Press Release

Locks Gallery is pleased to present a two-person show of the works of Ellen Harvey and Ena Swansea on view from January 9 through February 21, 2015. There will be an opening reception on February 6th from 5:30 to 7:30 pm.

Both artists have expanded the way one can encounter painting through their signature styles—Harvey with her inventive conceptual installations and engraved mirrored-Plexi works and Swansea with her oil on graphite paintings. While Harvey plays with art historical motifs and Swansea presents cinematic or almost dream-like scenes, they are united by their explorations of light, vision, and the human landscape. On view from both artists are works in traditional oil paintings alongside recent pieces that toy with our perception through unusual material experimentation. Each artist has previously had two solo exhibitions and been included in multiple group shows at the gallery.

Ellen Harvey’s New Forest/The Internal Revenue Service Reforested is a multi-panel painting that imagines the architecture of Andover’s Internal Revenue Service building reclaimed by plants. Ruins are a recurring subject of exploration for the artist. Building off of conceptual threads she began with installations like The Alien’s Guide to the Ruins of Washington, D.C. at the Corcoran Gallery of Art in 2013 and Mirror at the Pennsylvania Academy of the Fine Arts in 2005, she continues to imagine how our human landscape would be perceived if abandoned. This monotone painting takes its composition from a recent sandblasted glass mirror installation commission at the very IRS building it depicts. New Forest will be joined by Sunset and Moonrise, new mirrored Plexi light box engravings. These inherently call attention to the play with negative and positive space drawn with light in this medium and continue her exploration of seascapes which Harvey developed in her Arcade/Arcadia installation.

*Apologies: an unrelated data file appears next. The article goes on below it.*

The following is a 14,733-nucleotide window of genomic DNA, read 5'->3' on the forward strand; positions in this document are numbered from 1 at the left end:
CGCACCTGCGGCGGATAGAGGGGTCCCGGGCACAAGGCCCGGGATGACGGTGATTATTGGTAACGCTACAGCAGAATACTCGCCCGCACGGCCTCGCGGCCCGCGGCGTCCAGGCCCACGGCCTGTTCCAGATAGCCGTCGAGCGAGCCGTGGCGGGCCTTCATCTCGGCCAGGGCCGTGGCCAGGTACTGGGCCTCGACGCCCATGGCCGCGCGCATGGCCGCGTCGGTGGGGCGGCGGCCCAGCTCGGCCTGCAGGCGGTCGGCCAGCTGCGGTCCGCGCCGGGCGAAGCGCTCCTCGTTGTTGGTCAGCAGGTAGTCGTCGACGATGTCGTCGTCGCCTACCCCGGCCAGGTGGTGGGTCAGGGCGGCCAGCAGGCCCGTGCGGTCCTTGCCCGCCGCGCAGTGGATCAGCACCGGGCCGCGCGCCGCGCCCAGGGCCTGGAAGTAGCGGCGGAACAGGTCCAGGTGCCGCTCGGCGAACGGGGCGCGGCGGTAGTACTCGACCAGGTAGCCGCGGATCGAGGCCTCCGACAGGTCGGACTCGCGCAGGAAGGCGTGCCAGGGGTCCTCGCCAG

For the first time, examples of Ena Swansea’s early paintings will be on view alongside recent oil on graphite works. Making permanent the ephemeral nature of shadows could be a futile effort, yet works like Black and White Shadows and Purple Shadows evoke the sensation of seeing rather than painterly mimicry. Fluidly, her explorations of shadows have developed into an equal fascination with light. The unusual effect of paint on the quasi-reflective surface of graphite allows Swansea to cleverly experiment with figure-ground relationships. Her exploration of the effect of light on surfaces like water can be both the subject and embodied by the very nature of the medium itself. In dialogue with the fabricated ruins painted by Harvey, a series of Swansea’s recent paintings feature real ruins of the wooden pile fields in the Hudson River.

Jacques Lacan in his essay “The Line and Light” explored the important distinctions between understanding the subject and looking at the picture, and differentiating between the eye and the gaze. Lacan argued that the eye cannot be fully understood through a simple description of its function, as we experience our vision through desire and subjective experience. This too, is true of painting and image-making. Harvey and Swansea utilize illusory effects in their medium to magnifying this reality for the viewer—transcending the act of painterly depiction into explorations of perception, change, and the uncanny.

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